Microsoft Corporation (NASDAQ:MSFT) revealed at the 2013 Electronic Entertainment Expo (E3) that the Xbox One will be available in November and the price for the product is $499.


Analysts at Nomura Equity Research believe that the Xbox One is cool citing its rich ecosystem of game content, realistic graphic and lifelike video, layers on top of set top box for personalized voice gesture commands with Kinect motion sensor, programming guide and Skype integration.

Xbox One Not Enough To Move Earnings Of Microsoft

However, the analysts believe that the Xbox One is not enough to move the earnings of Microsoft Corporation. They also noted that the price of the product is higher than the new Sony Corporation (NYSE:SNE) (TYO:6758)’s Playstation 4 at $399.

Nomura Equity Research analysts, Rick Sherlund together with Frederick Grieb and Xiaoyan Zhang, commented the Entertainment and Devices Division of Microsoft Corporation (NASDAQ:MSFT), which is primarily composed of Xbox consoles and games generates 13 percent of its revenues, but they emphasized that it does not make money if they allocate corporate overhead in proportion to revenues. They said, “It is hard to move the needle on earnings.”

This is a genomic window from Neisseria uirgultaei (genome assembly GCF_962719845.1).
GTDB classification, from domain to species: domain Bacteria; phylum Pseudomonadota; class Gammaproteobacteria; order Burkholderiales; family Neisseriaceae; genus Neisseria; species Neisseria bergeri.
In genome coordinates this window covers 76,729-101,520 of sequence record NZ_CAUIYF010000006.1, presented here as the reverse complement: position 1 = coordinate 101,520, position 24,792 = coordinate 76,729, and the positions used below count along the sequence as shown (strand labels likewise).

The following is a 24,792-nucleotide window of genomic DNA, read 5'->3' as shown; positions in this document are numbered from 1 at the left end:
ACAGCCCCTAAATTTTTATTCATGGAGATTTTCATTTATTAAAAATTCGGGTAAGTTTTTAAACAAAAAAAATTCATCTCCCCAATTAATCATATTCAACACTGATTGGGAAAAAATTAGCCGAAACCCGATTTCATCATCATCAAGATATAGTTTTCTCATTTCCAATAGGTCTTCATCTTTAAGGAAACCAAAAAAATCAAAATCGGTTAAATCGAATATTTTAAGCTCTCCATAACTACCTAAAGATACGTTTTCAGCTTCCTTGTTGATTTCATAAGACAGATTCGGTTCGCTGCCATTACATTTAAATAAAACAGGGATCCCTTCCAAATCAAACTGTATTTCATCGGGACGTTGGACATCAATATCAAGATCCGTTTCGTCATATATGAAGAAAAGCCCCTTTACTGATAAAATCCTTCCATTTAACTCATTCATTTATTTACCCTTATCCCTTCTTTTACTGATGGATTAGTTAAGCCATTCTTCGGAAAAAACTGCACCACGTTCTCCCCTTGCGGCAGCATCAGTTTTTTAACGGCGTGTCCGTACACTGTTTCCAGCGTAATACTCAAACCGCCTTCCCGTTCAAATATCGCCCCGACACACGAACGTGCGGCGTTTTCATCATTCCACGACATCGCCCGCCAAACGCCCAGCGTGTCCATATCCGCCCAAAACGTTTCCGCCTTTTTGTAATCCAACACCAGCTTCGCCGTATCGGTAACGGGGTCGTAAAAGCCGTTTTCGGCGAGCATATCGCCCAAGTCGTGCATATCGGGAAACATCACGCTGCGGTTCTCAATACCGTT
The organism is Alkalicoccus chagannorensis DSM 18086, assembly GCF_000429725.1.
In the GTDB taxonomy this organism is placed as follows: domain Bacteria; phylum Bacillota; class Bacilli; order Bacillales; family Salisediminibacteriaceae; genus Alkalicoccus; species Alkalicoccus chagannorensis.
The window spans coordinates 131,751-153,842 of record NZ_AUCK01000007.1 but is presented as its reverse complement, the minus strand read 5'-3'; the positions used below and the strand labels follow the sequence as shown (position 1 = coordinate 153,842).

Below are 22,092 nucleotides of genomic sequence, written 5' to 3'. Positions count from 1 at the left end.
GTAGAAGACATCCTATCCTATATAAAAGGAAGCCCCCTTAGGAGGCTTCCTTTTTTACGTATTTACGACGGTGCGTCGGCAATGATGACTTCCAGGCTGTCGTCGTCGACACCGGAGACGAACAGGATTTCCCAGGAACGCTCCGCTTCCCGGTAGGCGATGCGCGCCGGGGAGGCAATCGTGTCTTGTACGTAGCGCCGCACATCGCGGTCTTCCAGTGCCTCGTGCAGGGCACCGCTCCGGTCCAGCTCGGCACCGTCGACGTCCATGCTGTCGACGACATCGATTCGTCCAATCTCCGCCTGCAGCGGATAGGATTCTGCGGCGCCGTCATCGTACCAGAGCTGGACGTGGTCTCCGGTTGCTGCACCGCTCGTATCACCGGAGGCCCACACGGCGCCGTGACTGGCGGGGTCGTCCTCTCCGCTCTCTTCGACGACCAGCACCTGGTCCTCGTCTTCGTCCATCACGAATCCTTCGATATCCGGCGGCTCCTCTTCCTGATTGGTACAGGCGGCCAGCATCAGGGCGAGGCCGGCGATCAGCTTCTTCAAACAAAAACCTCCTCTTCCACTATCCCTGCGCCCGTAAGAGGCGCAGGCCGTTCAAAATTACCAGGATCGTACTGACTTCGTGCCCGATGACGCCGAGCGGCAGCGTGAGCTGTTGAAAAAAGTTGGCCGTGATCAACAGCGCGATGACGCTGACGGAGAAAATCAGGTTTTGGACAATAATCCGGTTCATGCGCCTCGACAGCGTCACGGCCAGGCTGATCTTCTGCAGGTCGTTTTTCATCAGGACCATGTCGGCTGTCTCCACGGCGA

They speculated that the original objective of Microsoft Corporation (NASDAQ:MSFT) is to compete with Sony Corporation (NYSE:SNE) (TYO:6758) and other rivals to gain a dominant position in the living room and to cross sell internet services and Windows related products.

“Awkwardly, Microsoft’s painfully late entry into the tablet and smartphone markets has been a much bigger lever for its competitors into the consumer market, and success with Xbox is not likely to boost Microsoft’s other consumer products to the degree that Microsoft might have once envisioned,” wrote Sherlund and his fellow analysts in a note to investors.

The analysts pointed out that “Xbox one cannot carry the burden alone” for Microsoft Corporation (NASDAQ:MSFT)’s growth in the consumer market. According to them, the company may not achieve its target position in the consumer space because of the strength of its competitors and the disintermediation of consumer PCs by smartphones and tablets.

The analysts said, “While we are personally eager to purchase Xbox One, it is left standing as an oddly positioned testament for Microsoft’s ambitions in the consumer space that are appearing to be less likely realized…We are left wondering if Xbox really matters to earnings or to the strategic direction of Microsoft.”

However, Sherlund and his fellow analysts still think that the shares of Microsoft Corporation (NASDAQ:MSFT) would go higher driven by solid enterprise business, and some shift in focus to cloud-based services. They also cited the possibility for greater activism that demands for steps to improve shareholder value.

The analysts recommended a neutral rating with $38 price target for the shares of Microsoft Corporation (NASDAQ:MSFT). The stock price of the company is down by nearly 2 percent to $34.84 on Tuesday around 2:08 PM in New York.